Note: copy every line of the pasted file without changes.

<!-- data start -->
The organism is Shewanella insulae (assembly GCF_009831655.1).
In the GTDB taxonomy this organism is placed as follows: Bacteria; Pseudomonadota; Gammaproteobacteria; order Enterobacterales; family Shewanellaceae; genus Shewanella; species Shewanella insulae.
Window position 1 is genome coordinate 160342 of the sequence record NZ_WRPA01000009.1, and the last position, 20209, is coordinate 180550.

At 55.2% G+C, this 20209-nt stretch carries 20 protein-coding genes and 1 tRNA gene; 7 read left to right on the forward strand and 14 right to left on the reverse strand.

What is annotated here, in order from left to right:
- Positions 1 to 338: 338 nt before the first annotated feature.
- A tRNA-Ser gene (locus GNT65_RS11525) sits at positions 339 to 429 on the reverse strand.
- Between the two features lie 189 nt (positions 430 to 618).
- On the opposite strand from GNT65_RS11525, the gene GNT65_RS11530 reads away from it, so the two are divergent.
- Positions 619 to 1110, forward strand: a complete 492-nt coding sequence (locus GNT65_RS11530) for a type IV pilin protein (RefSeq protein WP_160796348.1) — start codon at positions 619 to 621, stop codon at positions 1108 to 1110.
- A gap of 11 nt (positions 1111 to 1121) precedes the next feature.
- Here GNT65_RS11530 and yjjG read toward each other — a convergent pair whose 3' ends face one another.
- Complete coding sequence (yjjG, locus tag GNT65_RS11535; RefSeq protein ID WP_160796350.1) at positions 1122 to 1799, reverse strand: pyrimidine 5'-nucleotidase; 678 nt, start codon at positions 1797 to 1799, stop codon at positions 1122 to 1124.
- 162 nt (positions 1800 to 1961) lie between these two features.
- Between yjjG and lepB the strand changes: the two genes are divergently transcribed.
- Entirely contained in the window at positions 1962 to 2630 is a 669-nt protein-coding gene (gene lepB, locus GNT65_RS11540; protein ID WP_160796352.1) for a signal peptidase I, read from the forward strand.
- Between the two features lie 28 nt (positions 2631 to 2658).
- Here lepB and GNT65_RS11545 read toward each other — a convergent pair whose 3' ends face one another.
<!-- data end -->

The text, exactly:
The organism is Shewanella insulae (assembly GCF_009831655.1).
In the GTDB taxonomy this organism is placed as follows: Bacteria; Pseudomonadota; Gammaproteobacteria; order Enterobacterales; family Shewanellaceae; genus Shewanella; species Shewanella insulae.
Window position 1 is genome coordinate 160342 of the sequence record NZ_WRPA01000009.1, and the last position, 20209, is coordinate 180550.

At 55.2% G+C, this 20209-nt stretch carries 20 protein-coding genes and 1 tRNA gene; 7 read left to right on the forward strand and 14 right to left on the reverse strand.

What is annotated here, in order from left to right:
- Positions 1 to 338: 338 nt before the first annotated feature.
- A tRNA-Ser gene (locus GNT65_RS11525) sits at positions 339 to 429 on the reverse strand.
- Between the two features lie 189 nt (positions 430 to 618).
- On the opposite strand from GNT65_RS11525, the gene GNT65_RS11530 reads away from it, so the two are divergent.
- Positions 619 to 1110, forward strand: a complete 492-nt coding sequence (locus GNT65_RS11530) for a type IV pilin protein (RefSeq protein WP_160796348.1) — start codon at positions 619 to 621, stop codon at positions 1108 to 1110.
- A gap of 11 nt (positions 1111 to 1121) precedes the next feature.
- Here GNT65_RS11530 and yjjG read toward each other — a convergent pair whose 3' ends face one another.
- Complete coding sequence (yjjG, locus tag GNT65_RS11535; RefSeq protein ID WP_160796350.1) at positions 1122 to 1799, reverse strand: pyrimidine 5'-nucleotidase; 678 nt, start codon at positions 1797 to 1799, stop codon at positions 1122 to 1124.
- 162 nt (positions 1800 to 1961) lie between these two features.
- Between yjjG and lepB the strand changes: the two genes are divergently transcribed.
- Entirely contained in the window at positions 1962 to 2630 is a 669-nt protein-coding gene (gene lepB, locus GNT65_RS11540; protein ID WP_160796352.1) for a signal peptidase I, read from the forward strand.
- Between the two features lie 28 nt (positions 2631 to 2658).
- Here lepB and GNT65_RS11545 read toward each other — a convergent pair whose 3' ends face one another.